September 8, 2016
Stanford engineers develop the 'potalyzer,' a roadside saliva test for marijuana intoxication
As the breathalyzer does for alcohol, this experimental ‘potalyzer’ could provide a practical field test for determining whether a driver might be impaired from smoking marijuana.
By Carrie Kirby
This November, several states will vote whether to legalize marijuana use, joining more than 20 states that already allow some form of cannabis use. This has prompted a need for effective tools for police to determine on the spot whether people are driving under the influence.
Stanford engineers are developing a portable device that measures THC levels in saliva, a step toward creating a roadside test for driving under the influence of marijuana. (Image credit: Reuters/Rick Wilking)
Stanford researchers have devised a potential solution, applying magnetic nanotechnology, previously used as a cancer screen, to create what could be the first practical roadside test for marijuana intoxication.
While police are trying out potential tools, no device currently on the market has been shown to quickly provide a precise measurement of a driver’s marijuana intoxication as effectively as a breathalyzer gauges alcohol intoxication. THC, the drug’s most potent psychoactive agent, is commonly screened for in laboratory blood or urine tests – not very helpful for an officer in the field.
The Stanford device might function as a practical “potalyzer” because it can quickly detect not just the presence of THC in a person’s saliva, but also measure its concentration.
Led by Shan Wang, a professor of materials science and engineering and of electrical engineering, the Stanford team created a mobile device that uses magnetic biosensors to detect tiny THC molecules in saliva. Officers could collect a spit sample with a cotton swab and read the results on a smartphone or laptop in as little as three minutes.
Researchers tackling the “potalyzer” problem have zeroed in on saliva because testing it is less invasive and because THC in saliva may correlate with impairment better than THC in urine or blood. The big challenge is that these spit tests may be called upon to detect superlatively tiny concentrations of THC. Some states have no set limit of THC in the body for drivers, while others set a limit of 0 or 5 nanograms (a billionth of a gram) per milliliter of blood.
Wang’s device can detect concentrations of THC in the range of 0 to 50 nanograms per milliliter of saliva. While there’s still no consensus on how much THC in a driver’s system is too much, previous studies have suggested a cutoff between 2 and 25 ng/mL, well within the capability of Wang’s device.
Repurposing biomedical tools
The researchers achieved such precision by harnessing the behavior of magnetism in nanoparticles, which measure just a few tens of billionths of a meter.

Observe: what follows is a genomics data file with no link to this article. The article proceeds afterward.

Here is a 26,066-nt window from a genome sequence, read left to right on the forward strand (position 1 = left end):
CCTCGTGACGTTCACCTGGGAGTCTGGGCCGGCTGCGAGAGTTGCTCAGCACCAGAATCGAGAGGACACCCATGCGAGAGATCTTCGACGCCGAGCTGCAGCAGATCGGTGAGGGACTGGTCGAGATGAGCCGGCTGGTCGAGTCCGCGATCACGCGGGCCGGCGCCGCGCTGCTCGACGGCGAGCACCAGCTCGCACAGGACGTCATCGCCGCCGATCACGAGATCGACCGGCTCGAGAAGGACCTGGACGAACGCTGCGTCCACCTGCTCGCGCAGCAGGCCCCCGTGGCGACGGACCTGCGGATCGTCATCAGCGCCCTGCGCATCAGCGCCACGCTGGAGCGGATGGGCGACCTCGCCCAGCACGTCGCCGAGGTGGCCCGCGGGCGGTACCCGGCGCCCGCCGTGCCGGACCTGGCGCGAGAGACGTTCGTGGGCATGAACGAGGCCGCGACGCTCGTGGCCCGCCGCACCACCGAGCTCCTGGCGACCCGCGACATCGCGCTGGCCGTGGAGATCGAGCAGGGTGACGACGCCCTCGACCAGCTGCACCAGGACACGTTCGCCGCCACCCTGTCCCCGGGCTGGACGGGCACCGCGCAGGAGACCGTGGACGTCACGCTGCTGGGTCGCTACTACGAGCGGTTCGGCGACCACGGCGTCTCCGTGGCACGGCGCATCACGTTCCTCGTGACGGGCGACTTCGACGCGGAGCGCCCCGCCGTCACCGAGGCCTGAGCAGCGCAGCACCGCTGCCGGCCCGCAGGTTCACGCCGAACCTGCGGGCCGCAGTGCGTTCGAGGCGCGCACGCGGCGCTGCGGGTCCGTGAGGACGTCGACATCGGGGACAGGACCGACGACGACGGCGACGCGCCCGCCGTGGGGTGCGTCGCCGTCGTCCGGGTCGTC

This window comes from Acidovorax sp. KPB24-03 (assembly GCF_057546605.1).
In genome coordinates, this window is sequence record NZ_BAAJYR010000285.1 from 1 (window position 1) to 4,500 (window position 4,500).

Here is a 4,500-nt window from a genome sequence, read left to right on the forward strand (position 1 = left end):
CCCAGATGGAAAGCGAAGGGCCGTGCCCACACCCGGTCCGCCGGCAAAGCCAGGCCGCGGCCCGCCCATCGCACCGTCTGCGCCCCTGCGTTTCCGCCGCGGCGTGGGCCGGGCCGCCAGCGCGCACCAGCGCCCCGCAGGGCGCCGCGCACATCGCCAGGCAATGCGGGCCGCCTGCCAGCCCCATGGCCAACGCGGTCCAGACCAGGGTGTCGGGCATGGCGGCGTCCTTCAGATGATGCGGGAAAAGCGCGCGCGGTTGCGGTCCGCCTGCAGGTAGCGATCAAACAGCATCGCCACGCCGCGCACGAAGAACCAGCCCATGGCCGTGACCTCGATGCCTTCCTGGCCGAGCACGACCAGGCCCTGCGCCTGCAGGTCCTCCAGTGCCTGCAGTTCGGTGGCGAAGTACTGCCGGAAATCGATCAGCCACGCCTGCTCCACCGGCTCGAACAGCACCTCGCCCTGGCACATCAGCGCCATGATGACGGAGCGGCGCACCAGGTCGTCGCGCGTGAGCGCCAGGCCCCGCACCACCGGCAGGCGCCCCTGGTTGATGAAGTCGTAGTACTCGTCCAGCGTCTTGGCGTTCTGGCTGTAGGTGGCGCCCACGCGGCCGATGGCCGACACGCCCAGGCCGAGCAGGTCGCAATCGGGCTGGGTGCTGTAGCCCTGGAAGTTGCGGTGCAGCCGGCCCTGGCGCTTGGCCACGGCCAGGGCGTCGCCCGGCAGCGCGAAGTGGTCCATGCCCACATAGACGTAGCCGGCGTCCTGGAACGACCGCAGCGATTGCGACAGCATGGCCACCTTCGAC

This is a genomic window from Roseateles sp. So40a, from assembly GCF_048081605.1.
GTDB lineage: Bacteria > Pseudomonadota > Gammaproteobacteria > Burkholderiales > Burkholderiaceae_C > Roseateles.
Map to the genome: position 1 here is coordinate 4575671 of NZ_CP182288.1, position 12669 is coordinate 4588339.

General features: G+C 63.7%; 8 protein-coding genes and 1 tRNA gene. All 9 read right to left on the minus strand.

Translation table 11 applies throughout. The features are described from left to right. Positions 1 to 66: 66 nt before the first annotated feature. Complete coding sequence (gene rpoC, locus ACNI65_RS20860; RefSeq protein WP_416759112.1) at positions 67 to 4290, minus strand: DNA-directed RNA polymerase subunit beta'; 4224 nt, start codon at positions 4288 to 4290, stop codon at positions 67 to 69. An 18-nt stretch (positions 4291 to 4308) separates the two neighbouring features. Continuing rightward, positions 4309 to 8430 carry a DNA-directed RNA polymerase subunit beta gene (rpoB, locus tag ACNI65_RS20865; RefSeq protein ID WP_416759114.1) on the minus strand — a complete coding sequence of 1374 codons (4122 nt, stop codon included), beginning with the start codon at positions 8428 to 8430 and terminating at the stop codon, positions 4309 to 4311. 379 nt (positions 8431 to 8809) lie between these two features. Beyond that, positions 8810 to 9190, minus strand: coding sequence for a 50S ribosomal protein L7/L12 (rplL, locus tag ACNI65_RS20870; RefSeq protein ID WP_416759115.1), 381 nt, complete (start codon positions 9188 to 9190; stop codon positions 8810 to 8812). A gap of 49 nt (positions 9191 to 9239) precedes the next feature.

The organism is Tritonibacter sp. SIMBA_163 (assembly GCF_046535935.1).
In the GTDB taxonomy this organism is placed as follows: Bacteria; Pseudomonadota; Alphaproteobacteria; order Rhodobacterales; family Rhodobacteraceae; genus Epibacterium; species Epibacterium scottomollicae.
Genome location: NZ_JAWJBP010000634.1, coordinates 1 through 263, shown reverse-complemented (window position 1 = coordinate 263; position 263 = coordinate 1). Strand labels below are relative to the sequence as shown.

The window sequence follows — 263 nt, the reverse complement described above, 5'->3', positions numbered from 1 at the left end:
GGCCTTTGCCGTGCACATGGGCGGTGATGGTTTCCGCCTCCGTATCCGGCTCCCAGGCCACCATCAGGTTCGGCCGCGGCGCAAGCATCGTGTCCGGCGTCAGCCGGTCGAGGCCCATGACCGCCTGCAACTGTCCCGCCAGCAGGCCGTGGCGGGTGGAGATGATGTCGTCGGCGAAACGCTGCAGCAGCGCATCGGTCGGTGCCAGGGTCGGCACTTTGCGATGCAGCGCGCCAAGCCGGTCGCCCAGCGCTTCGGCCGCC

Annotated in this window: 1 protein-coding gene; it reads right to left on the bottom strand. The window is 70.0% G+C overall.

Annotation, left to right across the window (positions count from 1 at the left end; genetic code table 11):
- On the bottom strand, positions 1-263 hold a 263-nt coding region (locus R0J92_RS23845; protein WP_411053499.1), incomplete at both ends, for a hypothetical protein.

The Wang Group has been exploring magnetic nanotechnology for years, using it to attack such diverse problems as in vitro cancer diagnostics and magnetic information storage. In this case, they’re combining magnetic nanotechnology with the time-tested biochemical technique of the immunoassay. Immunoassays detect a certain molecule in a solution by introducing an antibody that will bind only to that molecule.
In the test, saliva is mixed with THC antibodies, which bind to any THC molecules in the sample. Then the sample is placed on a disposable chip cartridge, which contains magnetoresistive (GMR) sensors pre-coated with THC, and inserted into the handheld reader.
This sets in motion a “competition” between the THC pre-coated on the sensor and THC in the saliva to bind with the antibodies; the more THC in the saliva, the fewer antibodies will be available to bind to the THC on the sensor surface.
The number of antibodies bound to THC molecules on the sensor tells the device how many antibodies the THC in the sample used up, and therefore how many THC molecules were present in the sample.
Next, magnetic nanoparticles, specially made to bind only to the antibodies, are introduced to the sample. Each nanoparticle binds onto a THC-antibody pair like a sticky beacon, but only the molecules on the sensor surface will be close enough to trip the GMR biosensors in the reader. The device then uses Bluetooth to communicate results to the screen of a smartphone or laptop.
“To the best of our knowledge, this is the first demonstration that GMR biosensors are capable of detecting small molecules,” Wang wrote in a paper describing the device, published in Analytical Chemistry.
The platform has potential usefulness beyond THC. Just as they do with THC, the GMR biosensors in the device could detect any small molecule, meaning that the platform could also test for morphine, heroin, cocaine or other drugs.
In fact, with 80 sensors built into it, the GMR biosensor chip could screen a single sample for multiple substances. The team has already tried screening for morphine with promising results.
Students are currently working on creating a user-friendly form factor for the device, which would need to go through field tests and be approved by regulators before it can be deployed by police.
Another thing that would have to happen before the device would be useful to law enforcement: State laws must set limits for the concentration of THC allowed in a driver’s saliva.
Here too, the Wang Group’s device could be helpful. For example, the next generation of the device could screen both the blood and saliva of a subject to establish an understanding of the correlation between blood THC level and saliva THC level at the same degree of intoxication.
The co-authors of the Analytical Chemistry paper are Jung-Rok Lee (ME PhD’15), Joohong Choi (EE PhD’15), and Tyler O. Shultz (Biology BS’13).